Service Fabric can help you build stateful services. It offers a programming model that lets you use any code or language to run your containerized stateful services. A Service Fabric cluster can be created anywhere, including on-premises Linux, Windows Server, and the Azure cloud, as well as other public cloud environments.

Service Fabric lets you run microservices across multiple computing resources in Azure. By defining services, you can very easily deploy applications at scale, with hundreds or even thousands of containers or applications per machine. Service Fabric makes it possible to combine services running directly in processes, and containerized services, as part of the same application.

Service Fabric offers a lightweight runtime environment, which supports both stateful and stateless microservices. It provides robust support for stateful services, through the use of containerized stateful services or through built-in Service Fabric programming models.

Azure Red Hat OpenShift

OpenShift extends Kubernetes. Running containers in production using Kubernetes demands additional resources and tools. This generally includes having to handle storage management, image registries, and logging and monitoring tools, all of which have to be tested and versioned together.

Developing container-based applications demands even more integration work with databases, CI/CD tools, frameworks and middleware. Azure Red Hat OpenShift uses all these in a single platform, enabling smooth operations for IT teams while providing applications teams with convenient tooling.

Azure Red Hat OpenShift is engineered, supported and operated by both Red Hat and Microsoft. You do not need to operate any virtual machines and no patching is needed. The master node, application nodes and infrastructure are updated, patched and monitored for you by Microsoft and Red Hat. Your Azure Red Hat OpenShift clusters are effective in your Azure subscription and are covered by your Azure charges.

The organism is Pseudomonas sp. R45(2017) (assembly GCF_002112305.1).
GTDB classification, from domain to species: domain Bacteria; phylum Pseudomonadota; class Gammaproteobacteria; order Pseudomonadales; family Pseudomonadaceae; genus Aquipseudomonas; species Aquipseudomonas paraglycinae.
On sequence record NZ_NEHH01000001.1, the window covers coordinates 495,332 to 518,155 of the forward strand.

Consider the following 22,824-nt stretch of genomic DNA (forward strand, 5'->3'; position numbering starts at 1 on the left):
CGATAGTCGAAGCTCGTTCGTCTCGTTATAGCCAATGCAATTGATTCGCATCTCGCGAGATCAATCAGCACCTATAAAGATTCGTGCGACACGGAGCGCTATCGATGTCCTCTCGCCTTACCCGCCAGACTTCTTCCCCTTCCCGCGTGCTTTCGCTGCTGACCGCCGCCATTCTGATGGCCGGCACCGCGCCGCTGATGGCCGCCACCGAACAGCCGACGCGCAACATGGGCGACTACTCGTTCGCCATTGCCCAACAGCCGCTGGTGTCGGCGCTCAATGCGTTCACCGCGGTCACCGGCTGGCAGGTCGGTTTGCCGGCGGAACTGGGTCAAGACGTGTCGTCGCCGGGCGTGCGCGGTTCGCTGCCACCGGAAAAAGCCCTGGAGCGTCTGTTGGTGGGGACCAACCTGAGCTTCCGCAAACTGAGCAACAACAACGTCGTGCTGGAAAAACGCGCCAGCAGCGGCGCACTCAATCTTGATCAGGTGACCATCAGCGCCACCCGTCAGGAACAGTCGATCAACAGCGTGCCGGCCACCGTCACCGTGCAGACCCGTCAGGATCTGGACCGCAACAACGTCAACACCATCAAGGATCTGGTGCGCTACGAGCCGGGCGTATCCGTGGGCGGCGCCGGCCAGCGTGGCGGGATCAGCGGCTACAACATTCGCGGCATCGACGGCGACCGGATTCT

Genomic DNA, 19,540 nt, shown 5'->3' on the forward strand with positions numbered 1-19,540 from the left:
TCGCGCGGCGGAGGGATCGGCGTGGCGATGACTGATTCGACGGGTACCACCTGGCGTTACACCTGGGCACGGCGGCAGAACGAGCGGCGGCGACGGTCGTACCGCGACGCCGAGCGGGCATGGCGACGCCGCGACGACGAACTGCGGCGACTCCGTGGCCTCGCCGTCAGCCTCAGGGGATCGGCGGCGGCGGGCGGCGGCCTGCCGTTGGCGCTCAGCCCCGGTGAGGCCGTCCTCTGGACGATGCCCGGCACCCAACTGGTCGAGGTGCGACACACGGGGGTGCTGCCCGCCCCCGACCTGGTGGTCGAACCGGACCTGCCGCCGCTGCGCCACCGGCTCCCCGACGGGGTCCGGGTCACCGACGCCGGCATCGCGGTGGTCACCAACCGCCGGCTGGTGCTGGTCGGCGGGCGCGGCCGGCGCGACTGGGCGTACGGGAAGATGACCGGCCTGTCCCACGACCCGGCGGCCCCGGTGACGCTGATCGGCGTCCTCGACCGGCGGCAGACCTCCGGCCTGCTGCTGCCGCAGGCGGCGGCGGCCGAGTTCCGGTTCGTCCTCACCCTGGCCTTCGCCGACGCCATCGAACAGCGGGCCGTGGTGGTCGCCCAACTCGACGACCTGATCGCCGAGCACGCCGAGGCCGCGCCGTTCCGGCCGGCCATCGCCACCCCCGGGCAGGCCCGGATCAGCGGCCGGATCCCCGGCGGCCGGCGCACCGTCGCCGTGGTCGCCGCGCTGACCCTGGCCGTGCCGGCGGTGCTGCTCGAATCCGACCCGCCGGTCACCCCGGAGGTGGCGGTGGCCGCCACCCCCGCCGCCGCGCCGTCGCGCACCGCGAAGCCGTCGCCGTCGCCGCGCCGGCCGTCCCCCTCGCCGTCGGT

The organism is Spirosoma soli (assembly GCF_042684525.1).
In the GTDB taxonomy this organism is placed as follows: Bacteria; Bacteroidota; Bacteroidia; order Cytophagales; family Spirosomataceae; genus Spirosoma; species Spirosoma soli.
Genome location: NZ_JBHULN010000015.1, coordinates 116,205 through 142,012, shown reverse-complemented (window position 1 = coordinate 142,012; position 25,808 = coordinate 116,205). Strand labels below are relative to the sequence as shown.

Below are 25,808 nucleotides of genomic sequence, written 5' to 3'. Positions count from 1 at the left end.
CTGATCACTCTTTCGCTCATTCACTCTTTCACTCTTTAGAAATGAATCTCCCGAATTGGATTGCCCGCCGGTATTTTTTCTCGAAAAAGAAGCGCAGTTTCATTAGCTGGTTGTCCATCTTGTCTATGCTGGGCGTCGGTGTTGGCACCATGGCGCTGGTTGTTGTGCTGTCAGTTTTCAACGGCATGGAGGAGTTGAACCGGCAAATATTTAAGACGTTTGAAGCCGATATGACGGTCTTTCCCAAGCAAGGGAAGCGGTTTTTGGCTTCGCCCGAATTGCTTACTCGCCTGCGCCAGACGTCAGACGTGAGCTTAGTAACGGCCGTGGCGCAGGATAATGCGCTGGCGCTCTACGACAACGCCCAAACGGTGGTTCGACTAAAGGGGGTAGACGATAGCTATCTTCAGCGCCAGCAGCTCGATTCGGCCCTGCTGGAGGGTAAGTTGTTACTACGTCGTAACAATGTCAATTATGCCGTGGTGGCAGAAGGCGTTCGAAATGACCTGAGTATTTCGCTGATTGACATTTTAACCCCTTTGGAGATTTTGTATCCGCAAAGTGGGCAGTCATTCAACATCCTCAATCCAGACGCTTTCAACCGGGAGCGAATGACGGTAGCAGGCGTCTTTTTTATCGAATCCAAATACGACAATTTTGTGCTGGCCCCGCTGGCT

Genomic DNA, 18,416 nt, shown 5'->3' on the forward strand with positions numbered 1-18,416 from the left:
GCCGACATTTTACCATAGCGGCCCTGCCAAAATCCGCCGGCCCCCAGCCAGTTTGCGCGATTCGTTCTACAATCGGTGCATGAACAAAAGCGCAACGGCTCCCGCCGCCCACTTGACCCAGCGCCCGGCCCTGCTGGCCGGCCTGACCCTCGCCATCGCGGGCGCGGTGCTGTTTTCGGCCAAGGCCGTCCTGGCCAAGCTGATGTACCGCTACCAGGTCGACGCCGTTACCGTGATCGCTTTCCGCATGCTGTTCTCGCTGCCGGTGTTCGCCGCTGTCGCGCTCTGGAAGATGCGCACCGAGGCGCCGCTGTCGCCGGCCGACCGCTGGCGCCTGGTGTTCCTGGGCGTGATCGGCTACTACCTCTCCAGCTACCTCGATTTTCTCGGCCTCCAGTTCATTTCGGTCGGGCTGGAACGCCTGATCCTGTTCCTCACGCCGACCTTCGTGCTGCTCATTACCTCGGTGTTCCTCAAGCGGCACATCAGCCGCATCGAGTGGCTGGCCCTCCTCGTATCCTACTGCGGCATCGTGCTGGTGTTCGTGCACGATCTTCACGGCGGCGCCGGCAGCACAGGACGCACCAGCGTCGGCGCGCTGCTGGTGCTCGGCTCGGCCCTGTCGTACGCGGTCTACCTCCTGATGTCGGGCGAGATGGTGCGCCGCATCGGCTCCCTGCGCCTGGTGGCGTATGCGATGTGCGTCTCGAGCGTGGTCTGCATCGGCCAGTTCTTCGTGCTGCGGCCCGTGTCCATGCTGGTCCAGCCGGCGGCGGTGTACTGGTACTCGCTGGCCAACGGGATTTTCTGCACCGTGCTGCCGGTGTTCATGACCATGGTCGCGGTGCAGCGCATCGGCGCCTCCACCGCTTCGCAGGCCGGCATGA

You may select your own networking, storage, registry and CI/CD solutions, or you can utilize the built-in solutions for automated container and application builds, source code management, scaling, health management, deployments and the like. Azure Red Hat OpenShift offers a unified sign-on process via Azure Active Directory.

Related content: Read our blogs

Azure Container Registry

However you choose to run your containers in Azure, you can use Azure Container Registry (ACR) to store and manage your images. ACR is a private Docker registry offered as a managed service. It is based on Docker Registry 2.0, which is an open-source registry. You can use ACR to create and maintain container registries.

You can pull images from your private registry to deployment targets such as:

  • Scalable orchestration systems—i.e Kubernetes, Docker Swarm and DC/OS.
  • Azure services that let you build and run applications at scale—i.e. Azure Kubernetes Service (AKS), Batch, App Service and Service Fabric.

ACR also supports automatically pushing artifacts to your registry as part of a development process. It integrates with CI/CD tools like Jenkins and Azure Pipelines. It also lets you automate and orchestrate tasks like patching, building, and testing container images.

To manage Azure container registries, you can use several native tools, such as Azure Command-Line Interface, API support and Azure portal.

Azure Container Storage with Cloud Volumes ONTAP

NetApp Cloud Volumes ONTAP, the leading enterprise-grade storage management solution, delivers secure, proven storage management services on AWS, Azure and Google Cloud. Cloud Volumes ONTAP capacity can scale into the petabytes, and it supports various use cases such as file services, databases, DevOps or any other enterprise workload, with a strong set of features including high availability, data protection, storage efficiencies, Kubernetes integration, and more.

In particular, Cloud Volumes ONTAP supports Kubernetes Persistent Volume provisioning and management requirements of containerized workloads.

Learn more about how Cloud Volumes ONTAP helps to address the challenges of containerized applications in these Kubernetes Workloads with Cloud Volumes ONTAP Case Studies.

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Yifat Perry, Technical Content Manager

Technical Content Manager